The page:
Tiny reader makes fast, cheap DNA sequencing feasible

March 26, 2012
The various levels of electrical signal from the sequence of a DNA strand pulled through a nanopore reader (top) corresponds to specific DNA nucleotides, thymine, adenine, cytosine and guanine (bottom). Credit: University of Washington

Researchers have devised a nanoscale sensor to electronically read the sequence of a single DNA molecule, a technique that is fast and inexpensive and could make DNA sequencing widely available.

The technique could lead to affordable personalized medicine, potentially revealing predispositions for afflictions such as cancer, diabetes or addiction.

"There is a clear path to a workable, easily produced sequencing platform," said Jens Gundlach, a University of Washington physics professor who leads the research team. "We augmented a protein we developed for this purpose with a molecular motor that moves a DNA strand through the a nucleotide at a time."

The researchers previously reported creating the nanopore by genetically engineering a pore from a . The nanopore, from Mycobacterium smegmatis porin A, has an opening 1 billionth of a meter in size, just large enough for a single DNA strand to pass through.

To make it work as a reader, the nanopore was placed in a membrane surrounded by potassium-chloride solution, with a small voltage applied to create an ion current flowing through the nanopore. The electrical signature changes depending on the type of nucleotide traveling through the nanopore. Each type of DNA nucleotide – cytosine, guanine, adenine and thymine – produces a distinctive signature.

The researchers attached a molecular motor, taken from an enzyme associated with replication of a virus, to pull the through the nanopore reader. The motor was first used in a similar effort by researchers at the University of California, Santa Cruz, but they used a different pore that could not distinguish the different nucleotide types.

Gundlach is the corresponding author of a paper published online March 25 by Nature Biotechnology that reports a successful demonstration of the new technique using six different strands of DNA. The results corresponded to the already known DNA sequence of the strands, which had readable regions 42 to 53 nucleotides long.

"The motor pulls the strand through the pore at a manageable speed of tens of milliseconds per nucleotide, which is slow enough to be able to read the current signal," Gundlach said.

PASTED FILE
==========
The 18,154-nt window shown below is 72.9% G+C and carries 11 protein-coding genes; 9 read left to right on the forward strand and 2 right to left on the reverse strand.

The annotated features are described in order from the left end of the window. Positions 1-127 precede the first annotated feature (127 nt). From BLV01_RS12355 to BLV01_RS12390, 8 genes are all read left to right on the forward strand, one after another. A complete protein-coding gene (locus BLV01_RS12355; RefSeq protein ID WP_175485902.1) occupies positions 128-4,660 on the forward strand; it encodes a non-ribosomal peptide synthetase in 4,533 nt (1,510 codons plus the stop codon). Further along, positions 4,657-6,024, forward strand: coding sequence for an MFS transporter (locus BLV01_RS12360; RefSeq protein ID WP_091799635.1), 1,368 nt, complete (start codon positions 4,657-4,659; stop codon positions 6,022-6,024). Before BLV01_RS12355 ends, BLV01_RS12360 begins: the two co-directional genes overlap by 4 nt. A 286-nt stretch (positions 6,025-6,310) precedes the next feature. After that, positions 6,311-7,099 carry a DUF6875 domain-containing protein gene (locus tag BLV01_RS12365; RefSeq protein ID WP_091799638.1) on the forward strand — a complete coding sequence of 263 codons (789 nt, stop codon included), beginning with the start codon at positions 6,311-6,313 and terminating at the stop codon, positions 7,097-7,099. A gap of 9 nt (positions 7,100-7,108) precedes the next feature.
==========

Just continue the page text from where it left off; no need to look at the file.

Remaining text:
Gundlach said the nanopore technique also can be used to identify how DNA is modified in a given individual. Such modifications, referred to as epigenetic DNA modifications, take place as chemical reactions within cells and are underlying causes of various conditions.

"Epigenetic modifications are rather important for things like cancer," he said. Being able to provide DNA sequencing that can identify epigenetic changes "is one of the charms of the nanopore sequencing method."

Coauthors of the Nature Biotechnology paper are Elizabeth Manrao, Ian Derrington, Andrew Laszlo, Kyle Langford, Matthew Hopper and Nathaniel Gillgren of the UW, and Mikhail Pavlenok and Michael Niederweis of the University of Alabama at Birmingham.

The work was funded by the National Human Genome Research Institute in a program designed to find a way to conduct individual DNA sequencing for less than $1,000. When that program began, Gundlach said, the cost of such sequencing was likely in the hundreds of thousands of dollars, but "with techniques like this it might get down to a 10-dollar or 15-minute genome project. It's moving fast."

Explore further: Nanopore Sequencing Could Slash DNA Analysis Costs

Related Stories

Nanopore Sequencing Could Slash DNA Analysis Costs

March 27, 2009

(PhysOrg.com) -- Over the past 5 years, researchers have been exploring the use of nanoscale pores as nucleic acid sequencing tools. In theory, such pores should generate a unique response characteristic of each of the four ...

DNA through graphene nanopores

July 12, 2010

A team of researchers from Delft University of Technology (The Netherlands) announces a new type of nanopore devices that may significantly impact the way we screen DNA molecules, for example to read off their sequence. In ...

Whole-Genome sequencing simulated on supercomputers

February 25, 2011

(PhysOrg.com) -- The Human Genome Project paved the way for genomics, the study of an organism's genome. Personalized genomics can establish the relationship between DNA sequence variations among individuals and their health ...

Recommended for you

Physicists develop new technique to fathom 'smart' materials

November 26, 2015

Physicists from the FOM Foundation and Leiden University have found a way to better understand the properties of manmade 'smart' materials. Their method reveals how stacked layers in such a material work together to bring ...

Mathematicians identify limits to heat flow at the nanoscale

November 24, 2015

How much heat can two bodies exchange without touching? For over a century, scientists have been able to answer this question for virtually any pair of objects in the macroscopic world, from the rate at which a campfire can ...

New sensor sends electronic signal when estrogen is detected

November 24, 2015

Estrogen is a tiny molecule, but it can have big effects on humans and other animals. Estrogen is one of the main hormones that regulates the female reproductive system - it can be monitored to track human fertility and is ...


Please sign in to add a comment. Registration is free, and takes less than a minute. Read more

Click here to reset your password.
Sign in to get notified via email when new comments are made.